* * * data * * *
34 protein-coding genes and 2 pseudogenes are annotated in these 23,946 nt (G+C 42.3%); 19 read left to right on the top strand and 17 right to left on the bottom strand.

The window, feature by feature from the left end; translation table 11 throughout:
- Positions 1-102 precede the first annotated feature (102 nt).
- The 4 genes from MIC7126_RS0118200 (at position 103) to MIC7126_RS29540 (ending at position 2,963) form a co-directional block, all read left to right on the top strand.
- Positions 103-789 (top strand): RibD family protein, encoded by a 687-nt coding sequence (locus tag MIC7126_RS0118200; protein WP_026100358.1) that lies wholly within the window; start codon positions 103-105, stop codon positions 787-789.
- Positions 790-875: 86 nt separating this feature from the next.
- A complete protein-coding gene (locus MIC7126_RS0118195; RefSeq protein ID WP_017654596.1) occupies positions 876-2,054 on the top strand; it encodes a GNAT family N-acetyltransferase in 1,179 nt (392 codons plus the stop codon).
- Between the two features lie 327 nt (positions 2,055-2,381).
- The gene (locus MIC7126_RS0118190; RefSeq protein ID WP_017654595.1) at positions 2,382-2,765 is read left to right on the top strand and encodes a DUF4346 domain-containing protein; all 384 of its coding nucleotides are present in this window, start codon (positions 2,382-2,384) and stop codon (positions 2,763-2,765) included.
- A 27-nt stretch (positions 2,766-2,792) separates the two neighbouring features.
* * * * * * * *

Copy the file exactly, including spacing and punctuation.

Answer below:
34 protein-coding genes and 2 pseudogenes are annotated in these 23,946 nt (G+C 42.3%); 19 read left to right on the top strand and 17 right to left on the bottom strand.

The window, feature by feature from the left end; translation table 11 throughout:
- Positions 1-102 precede the first annotated feature (102 nt).
- The 4 genes from MIC7126_RS0118200 (at position 103) to MIC7126_RS29540 (ending at position 2,963) form a co-directional block, all read left to right on the top strand.
- Positions 103-789 (top strand): RibD family protein, encoded by a 687-nt coding sequence (locus tag MIC7126_RS0118200; protein WP_026100358.1) that lies wholly within the window; start codon positions 103-105, stop codon positions 787-789.
- Positions 790-875: 86 nt separating this feature from the next.
- A complete protein-coding gene (locus MIC7126_RS0118195; RefSeq protein ID WP_017654596.1) occupies positions 876-2,054 on the top strand; it encodes a GNAT family N-acetyltransferase in 1,179 nt (392 codons plus the stop codon).
- Between the two features lie 327 nt (positions 2,055-2,381).
- The gene (locus MIC7126_RS0118190; RefSeq protein ID WP_017654595.1) at positions 2,382-2,765 is read left to right on the top strand and encodes a DUF4346 domain-containing protein; all 384 of its coding nucleotides are present in this window, start codon (positions 2,382-2,384) and stop codon (positions 2,763-2,765) included.
- A 27-nt stretch (positions 2,766-2,792) separates the two neighbouring features.